Social recognition memory and the cross-race effect

Brooke A Smith, University of Texas at El Paso


The Fifth Amendment ensures that no person shall be compelled to act as a witness against himself in a court of law. Research has shown that assertion of this right to not self incriminate actually may indicate guilt in the eyes of jurors (Fisher & Fehr, 1985; Shaffer & Sadowski, 1979). In the current study, the bias associated with the Fifth amendment was analyzed further by examining the effect of a defendant's ethnicity and prior criminal record on his right to invoke the Fifth Amendment to different degrees. Mock jurors read a trial transcript and watched a short video of the defendant taking the stand and testifying on his own behalf, taking the stand and pleading the fifth for certain details of the crime, or not taking the stand at all. Three different defendants were presented: a European American defendant, an African American defendant, and a Hispanic defendant, all with either two or no prior convictions. These variables were crossed with testimony type resulting in a 3 x 3 x 2 factorial design. Results showed that defendants who did not take the stand were acquitted more often and were given the most positive evaluations by jurors compared to either defendants who pled the fifth or defendants that provided full testimony. Results also indicated that defendants with a prior record received longer sentences and that the African American defendant who had a prior record was significantly more likely to be convicted. The story model is used to clarify and explain these results. ^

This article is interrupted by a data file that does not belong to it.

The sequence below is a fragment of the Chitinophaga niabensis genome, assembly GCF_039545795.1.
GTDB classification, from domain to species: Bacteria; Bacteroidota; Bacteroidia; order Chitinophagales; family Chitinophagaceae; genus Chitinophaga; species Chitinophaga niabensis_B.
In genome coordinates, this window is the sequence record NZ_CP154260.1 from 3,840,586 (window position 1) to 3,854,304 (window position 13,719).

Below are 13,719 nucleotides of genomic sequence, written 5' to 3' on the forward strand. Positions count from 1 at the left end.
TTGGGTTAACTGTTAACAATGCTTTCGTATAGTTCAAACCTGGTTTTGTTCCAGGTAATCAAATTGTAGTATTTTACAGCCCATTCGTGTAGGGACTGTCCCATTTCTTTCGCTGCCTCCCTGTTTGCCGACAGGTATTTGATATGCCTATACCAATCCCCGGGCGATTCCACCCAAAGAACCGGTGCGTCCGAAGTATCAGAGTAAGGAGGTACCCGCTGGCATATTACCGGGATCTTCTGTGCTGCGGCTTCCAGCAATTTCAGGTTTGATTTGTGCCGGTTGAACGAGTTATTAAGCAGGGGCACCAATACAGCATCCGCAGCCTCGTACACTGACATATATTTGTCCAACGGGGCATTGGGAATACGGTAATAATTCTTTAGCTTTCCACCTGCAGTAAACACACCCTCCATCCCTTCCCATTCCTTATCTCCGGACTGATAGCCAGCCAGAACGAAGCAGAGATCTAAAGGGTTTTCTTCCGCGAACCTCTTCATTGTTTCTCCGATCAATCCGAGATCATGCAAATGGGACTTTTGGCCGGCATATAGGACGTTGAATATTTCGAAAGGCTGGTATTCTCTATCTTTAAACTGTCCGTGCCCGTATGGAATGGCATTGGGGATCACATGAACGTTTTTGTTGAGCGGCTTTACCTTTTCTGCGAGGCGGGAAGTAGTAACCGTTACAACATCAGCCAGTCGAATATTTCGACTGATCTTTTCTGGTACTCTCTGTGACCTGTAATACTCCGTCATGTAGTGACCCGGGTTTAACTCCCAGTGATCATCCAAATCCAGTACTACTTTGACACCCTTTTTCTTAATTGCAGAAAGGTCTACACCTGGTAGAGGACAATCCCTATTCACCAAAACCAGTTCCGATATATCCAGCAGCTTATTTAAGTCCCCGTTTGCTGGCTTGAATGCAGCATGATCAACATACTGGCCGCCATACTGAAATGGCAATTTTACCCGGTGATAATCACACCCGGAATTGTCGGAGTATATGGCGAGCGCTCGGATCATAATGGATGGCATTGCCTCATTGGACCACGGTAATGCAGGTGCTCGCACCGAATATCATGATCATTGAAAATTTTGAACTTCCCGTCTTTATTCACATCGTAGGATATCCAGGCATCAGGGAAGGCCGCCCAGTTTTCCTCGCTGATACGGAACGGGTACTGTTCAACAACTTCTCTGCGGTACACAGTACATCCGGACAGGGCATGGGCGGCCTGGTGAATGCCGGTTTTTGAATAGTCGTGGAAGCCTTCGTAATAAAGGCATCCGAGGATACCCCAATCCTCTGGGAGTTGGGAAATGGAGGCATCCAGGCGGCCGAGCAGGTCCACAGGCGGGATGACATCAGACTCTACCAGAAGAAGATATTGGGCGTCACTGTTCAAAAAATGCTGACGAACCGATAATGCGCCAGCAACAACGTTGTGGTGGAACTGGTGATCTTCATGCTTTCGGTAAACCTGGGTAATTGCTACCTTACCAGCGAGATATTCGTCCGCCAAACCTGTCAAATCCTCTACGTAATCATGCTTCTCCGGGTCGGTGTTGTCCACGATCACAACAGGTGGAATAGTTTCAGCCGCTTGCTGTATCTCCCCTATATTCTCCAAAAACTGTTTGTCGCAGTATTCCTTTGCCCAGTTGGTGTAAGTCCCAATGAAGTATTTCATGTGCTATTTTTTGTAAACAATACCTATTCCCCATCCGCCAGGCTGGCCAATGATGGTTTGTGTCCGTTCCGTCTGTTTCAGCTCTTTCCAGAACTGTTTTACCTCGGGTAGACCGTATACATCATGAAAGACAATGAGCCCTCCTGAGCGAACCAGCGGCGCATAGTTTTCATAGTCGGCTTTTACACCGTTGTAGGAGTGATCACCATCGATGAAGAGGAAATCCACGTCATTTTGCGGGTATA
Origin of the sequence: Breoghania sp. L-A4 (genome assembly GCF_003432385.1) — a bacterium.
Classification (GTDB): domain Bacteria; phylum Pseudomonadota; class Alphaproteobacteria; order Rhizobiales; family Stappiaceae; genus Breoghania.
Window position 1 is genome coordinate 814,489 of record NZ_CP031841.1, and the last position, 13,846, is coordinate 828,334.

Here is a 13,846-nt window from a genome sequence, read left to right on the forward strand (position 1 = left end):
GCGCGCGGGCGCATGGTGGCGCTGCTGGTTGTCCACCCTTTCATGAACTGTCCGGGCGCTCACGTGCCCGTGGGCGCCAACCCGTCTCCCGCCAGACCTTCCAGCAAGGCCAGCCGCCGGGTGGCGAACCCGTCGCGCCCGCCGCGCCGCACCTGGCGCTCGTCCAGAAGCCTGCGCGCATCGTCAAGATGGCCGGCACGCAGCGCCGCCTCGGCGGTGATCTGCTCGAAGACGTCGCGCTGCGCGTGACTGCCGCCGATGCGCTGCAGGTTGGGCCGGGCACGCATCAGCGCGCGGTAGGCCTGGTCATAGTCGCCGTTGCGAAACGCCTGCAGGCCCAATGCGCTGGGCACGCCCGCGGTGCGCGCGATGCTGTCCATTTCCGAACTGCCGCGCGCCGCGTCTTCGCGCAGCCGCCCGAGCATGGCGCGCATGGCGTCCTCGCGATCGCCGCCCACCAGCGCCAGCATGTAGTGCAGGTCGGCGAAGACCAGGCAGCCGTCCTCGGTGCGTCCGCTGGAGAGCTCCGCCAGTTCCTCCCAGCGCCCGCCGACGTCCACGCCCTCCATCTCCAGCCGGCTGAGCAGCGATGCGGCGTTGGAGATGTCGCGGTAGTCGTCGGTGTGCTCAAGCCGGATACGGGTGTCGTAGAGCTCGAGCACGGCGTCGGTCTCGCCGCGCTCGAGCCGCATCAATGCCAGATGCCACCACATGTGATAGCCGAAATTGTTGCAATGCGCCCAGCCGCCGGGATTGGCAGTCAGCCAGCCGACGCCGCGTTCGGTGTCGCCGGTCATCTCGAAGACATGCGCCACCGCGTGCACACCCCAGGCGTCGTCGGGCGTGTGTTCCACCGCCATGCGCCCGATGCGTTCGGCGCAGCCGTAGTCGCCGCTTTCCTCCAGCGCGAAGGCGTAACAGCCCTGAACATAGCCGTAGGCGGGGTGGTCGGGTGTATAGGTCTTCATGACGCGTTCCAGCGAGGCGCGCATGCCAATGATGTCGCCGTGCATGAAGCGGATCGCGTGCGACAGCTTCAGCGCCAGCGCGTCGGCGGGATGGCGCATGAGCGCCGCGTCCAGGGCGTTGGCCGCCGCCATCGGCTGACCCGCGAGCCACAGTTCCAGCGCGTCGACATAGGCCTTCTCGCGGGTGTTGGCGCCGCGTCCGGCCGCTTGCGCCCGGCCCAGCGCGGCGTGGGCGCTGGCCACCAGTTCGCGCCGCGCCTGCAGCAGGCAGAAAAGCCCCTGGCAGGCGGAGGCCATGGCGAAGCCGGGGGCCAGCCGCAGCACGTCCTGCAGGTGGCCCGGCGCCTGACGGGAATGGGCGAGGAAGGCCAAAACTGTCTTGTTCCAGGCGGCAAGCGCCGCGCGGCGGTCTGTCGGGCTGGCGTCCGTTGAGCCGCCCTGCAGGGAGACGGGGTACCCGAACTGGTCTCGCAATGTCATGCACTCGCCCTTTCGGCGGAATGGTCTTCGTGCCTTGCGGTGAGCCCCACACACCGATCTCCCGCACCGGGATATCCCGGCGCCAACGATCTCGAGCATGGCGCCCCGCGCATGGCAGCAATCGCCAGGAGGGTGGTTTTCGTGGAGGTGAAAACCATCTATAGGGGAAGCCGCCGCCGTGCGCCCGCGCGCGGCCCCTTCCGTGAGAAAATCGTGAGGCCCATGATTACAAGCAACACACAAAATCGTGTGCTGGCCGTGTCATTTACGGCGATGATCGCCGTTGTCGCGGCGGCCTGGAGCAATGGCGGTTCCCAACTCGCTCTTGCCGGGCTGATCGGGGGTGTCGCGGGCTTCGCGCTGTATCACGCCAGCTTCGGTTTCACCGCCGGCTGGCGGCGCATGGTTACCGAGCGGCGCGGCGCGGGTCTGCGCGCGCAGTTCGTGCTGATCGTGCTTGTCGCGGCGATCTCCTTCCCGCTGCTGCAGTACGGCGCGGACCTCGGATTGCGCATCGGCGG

Subject Area

Law|Psychology, Experimental

Recommended Citation

Smith, Brooke A, "Social recognition memory and the cross-race effect" (2008). ETD Collection for University of Texas, El Paso. AAI1453859.